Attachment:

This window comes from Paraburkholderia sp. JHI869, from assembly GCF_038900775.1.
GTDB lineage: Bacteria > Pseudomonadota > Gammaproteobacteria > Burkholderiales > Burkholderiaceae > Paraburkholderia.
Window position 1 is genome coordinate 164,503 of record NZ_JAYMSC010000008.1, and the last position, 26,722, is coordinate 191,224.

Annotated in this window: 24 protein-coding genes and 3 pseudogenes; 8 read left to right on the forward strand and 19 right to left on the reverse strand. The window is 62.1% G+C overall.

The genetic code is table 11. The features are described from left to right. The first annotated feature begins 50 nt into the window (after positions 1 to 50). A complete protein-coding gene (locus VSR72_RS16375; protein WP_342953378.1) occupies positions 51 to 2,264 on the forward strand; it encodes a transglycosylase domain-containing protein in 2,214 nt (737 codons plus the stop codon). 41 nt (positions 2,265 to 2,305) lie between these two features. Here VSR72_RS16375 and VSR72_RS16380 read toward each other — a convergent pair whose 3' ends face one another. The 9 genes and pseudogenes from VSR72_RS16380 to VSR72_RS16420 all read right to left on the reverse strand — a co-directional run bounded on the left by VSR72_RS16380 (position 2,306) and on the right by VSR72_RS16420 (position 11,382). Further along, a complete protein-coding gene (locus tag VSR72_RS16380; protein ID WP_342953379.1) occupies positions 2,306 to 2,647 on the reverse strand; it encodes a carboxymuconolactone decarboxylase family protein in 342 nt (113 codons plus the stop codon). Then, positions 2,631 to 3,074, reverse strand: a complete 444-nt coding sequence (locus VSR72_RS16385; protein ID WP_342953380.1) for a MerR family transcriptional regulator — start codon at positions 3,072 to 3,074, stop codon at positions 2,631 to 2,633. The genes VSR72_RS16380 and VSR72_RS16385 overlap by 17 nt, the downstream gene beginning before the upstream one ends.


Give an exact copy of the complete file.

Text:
This window comes from Paraburkholderia sp. JHI869, from assembly GCF_038900775.1.
GTDB lineage: Bacteria > Pseudomonadota > Gammaproteobacteria > Burkholderiales > Burkholderiaceae > Paraburkholderia.
Window position 1 is genome coordinate 164,503 of record NZ_JAYMSC010000008.1, and the last position, 26,722, is coordinate 191,224.

Annotated in this window: 24 protein-coding genes and 3 pseudogenes; 8 read left to right on the forward strand and 19 right to left on the reverse strand. The window is 62.1% G+C overall.

The genetic code is table 11. The features are described from left to right. The first annotated feature begins 50 nt into the window (after positions 1 to 50). A complete protein-coding gene (locus VSR72_RS16375; protein WP_342953378.1) occupies positions 51 to 2,264 on the forward strand; it encodes a transglycosylase domain-containing protein in 2,214 nt (737 codons plus the stop codon). 41 nt (positions 2,265 to 2,305) lie between these two features. Here VSR72_RS16375 and VSR72_RS16380 read toward each other — a convergent pair whose 3' ends face one another. The 9 genes and pseudogenes from VSR72_RS16380 to VSR72_RS16420 all read right to left on the reverse strand — a co-directional run bounded on the left by VSR72_RS16380 (position 2,306) and on the right by VSR72_RS16420 (position 11,382). Further along, a complete protein-coding gene (locus tag VSR72_RS16380; protein ID WP_342953379.1) occupies positions 2,306 to 2,647 on the reverse strand; it encodes a carboxymuconolactone decarboxylase family protein in 342 nt (113 codons plus the stop codon). Then, positions 2,631 to 3,074, reverse strand: a complete 444-nt coding sequence (locus VSR72_RS16385; protein ID WP_342953380.1) for a MerR family transcriptional regulator — start codon at positions 3,072 to 3,074, stop codon at positions 2,631 to 2,633. The genes VSR72_RS16380 and VSR72_RS16385 overlap by 17 nt, the downstream gene beginning before the upstream one ends.